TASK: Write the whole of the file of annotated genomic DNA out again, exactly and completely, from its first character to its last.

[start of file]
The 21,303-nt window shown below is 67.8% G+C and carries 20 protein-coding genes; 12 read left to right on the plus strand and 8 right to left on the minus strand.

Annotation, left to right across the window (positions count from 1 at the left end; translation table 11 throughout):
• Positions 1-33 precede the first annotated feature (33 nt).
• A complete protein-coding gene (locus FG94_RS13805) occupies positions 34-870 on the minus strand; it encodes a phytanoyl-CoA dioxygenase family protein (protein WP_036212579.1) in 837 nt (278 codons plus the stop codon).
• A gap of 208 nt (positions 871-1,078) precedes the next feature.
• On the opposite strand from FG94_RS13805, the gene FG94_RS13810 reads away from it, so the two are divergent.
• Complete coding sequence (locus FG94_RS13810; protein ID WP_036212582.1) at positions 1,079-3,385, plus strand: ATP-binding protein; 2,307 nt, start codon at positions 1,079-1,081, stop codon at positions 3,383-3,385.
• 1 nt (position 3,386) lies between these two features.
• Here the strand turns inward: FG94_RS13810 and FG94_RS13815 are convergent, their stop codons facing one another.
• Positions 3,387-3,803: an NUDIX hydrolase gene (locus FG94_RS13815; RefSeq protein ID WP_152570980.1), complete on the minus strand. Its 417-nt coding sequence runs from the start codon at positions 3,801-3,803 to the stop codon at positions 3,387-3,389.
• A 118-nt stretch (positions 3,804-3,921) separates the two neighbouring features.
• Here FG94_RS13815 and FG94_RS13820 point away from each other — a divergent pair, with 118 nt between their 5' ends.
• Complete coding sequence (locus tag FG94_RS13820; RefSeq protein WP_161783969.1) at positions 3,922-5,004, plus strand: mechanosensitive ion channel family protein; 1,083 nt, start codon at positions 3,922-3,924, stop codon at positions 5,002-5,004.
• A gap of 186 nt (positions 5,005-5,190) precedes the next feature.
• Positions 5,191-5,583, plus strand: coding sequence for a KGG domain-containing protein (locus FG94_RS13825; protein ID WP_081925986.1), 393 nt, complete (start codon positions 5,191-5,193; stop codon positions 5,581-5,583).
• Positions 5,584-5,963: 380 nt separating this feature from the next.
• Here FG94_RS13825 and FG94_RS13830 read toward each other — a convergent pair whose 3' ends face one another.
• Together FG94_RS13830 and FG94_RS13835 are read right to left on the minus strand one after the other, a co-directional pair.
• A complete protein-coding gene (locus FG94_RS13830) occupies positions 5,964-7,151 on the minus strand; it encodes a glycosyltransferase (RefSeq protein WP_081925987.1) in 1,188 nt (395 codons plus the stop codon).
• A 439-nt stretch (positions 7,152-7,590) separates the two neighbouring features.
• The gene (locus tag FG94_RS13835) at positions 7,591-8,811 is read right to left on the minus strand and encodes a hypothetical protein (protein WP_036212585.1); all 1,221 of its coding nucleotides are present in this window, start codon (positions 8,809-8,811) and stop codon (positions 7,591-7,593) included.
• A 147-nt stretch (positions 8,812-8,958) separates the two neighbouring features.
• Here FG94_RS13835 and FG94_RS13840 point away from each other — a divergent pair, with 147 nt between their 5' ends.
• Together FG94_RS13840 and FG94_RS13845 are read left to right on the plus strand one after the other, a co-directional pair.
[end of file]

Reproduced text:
The 21,303-nt window shown below is 67.8% G+C and carries 20 protein-coding genes; 12 read left to right on the plus strand and 8 right to left on the minus strand.

Annotation, left to right across the window (positions count from 1 at the left end; translation table 11 throughout):
• Positions 1-33 precede the first annotated feature (33 nt).
• A complete protein-coding gene (locus FG94_RS13805) occupies positions 34-870 on the minus strand; it encodes a phytanoyl-CoA dioxygenase family protein (protein WP_036212579.1) in 837 nt (278 codons plus the stop codon).
• A gap of 208 nt (positions 871-1,078) precedes the next feature.
• On the opposite strand from FG94_RS13805, the gene FG94_RS13810 reads away from it, so the two are divergent.
• Complete coding sequence (locus FG94_RS13810; protein ID WP_036212582.1) at positions 1,079-3,385, plus strand: ATP-binding protein; 2,307 nt, start codon at positions 1,079-1,081, stop codon at positions 3,383-3,385.
• 1 nt (position 3,386) lies between these two features.
• Here the strand turns inward: FG94_RS13810 and FG94_RS13815 are convergent, their stop codons facing one another.
• Positions 3,387-3,803: an NUDIX hydrolase gene (locus FG94_RS13815; RefSeq protein ID WP_152570980.1), complete on the minus strand. Its 417-nt coding sequence runs from the start codon at positions 3,801-3,803 to the stop codon at positions 3,387-3,389.
• A 118-nt stretch (positions 3,804-3,921) separates the two neighbouring features.
• Here FG94_RS13815 and FG94_RS13820 point away from each other — a divergent pair, with 118 nt between their 5' ends.
• Complete coding sequence (locus tag FG94_RS13820; RefSeq protein WP_161783969.1) at positions 3,922-5,004, plus strand: mechanosensitive ion channel family protein; 1,083 nt, start codon at positions 3,922-3,924, stop codon at positions 5,002-5,004.
• A gap of 186 nt (positions 5,005-5,190) precedes the next feature.
• Positions 5,191-5,583, plus strand: coding sequence for a KGG domain-containing protein (locus FG94_RS13825; protein ID WP_081925986.1), 393 nt, complete (start codon positions 5,191-5,193; stop codon positions 5,581-5,583).
• Positions 5,584-5,963: 380 nt separating this feature from the next.
• Here FG94_RS13825 and FG94_RS13830 read toward each other — a convergent pair whose 3' ends face one another.
• Together FG94_RS13830 and FG94_RS13835 are read right to left on the minus strand one after the other, a co-directional pair.
• A complete protein-coding gene (locus FG94_RS13830) occupies positions 5,964-7,151 on the minus strand; it encodes a glycosyltransferase (RefSeq protein WP_081925987.1) in 1,188 nt (395 codons plus the stop codon).
• A 439-nt stretch (positions 7,152-7,590) separates the two neighbouring features.
• The gene (locus tag FG94_RS13835) at positions 7,591-8,811 is read right to left on the minus strand and encodes a hypothetical protein (protein WP_036212585.1); all 1,221 of its coding nucleotides are present in this window, start codon (positions 8,809-8,811) and stop codon (positions 7,591-7,593) included.
• A 147-nt stretch (positions 8,812-8,958) separates the two neighbouring features.
• Here FG94_RS13835 and FG94_RS13840 point away from each other — a divergent pair, with 147 nt between their 5' ends.
• Together FG94_RS13840 and FG94_RS13845 are read left to right on the plus strand one after the other, a co-directional pair.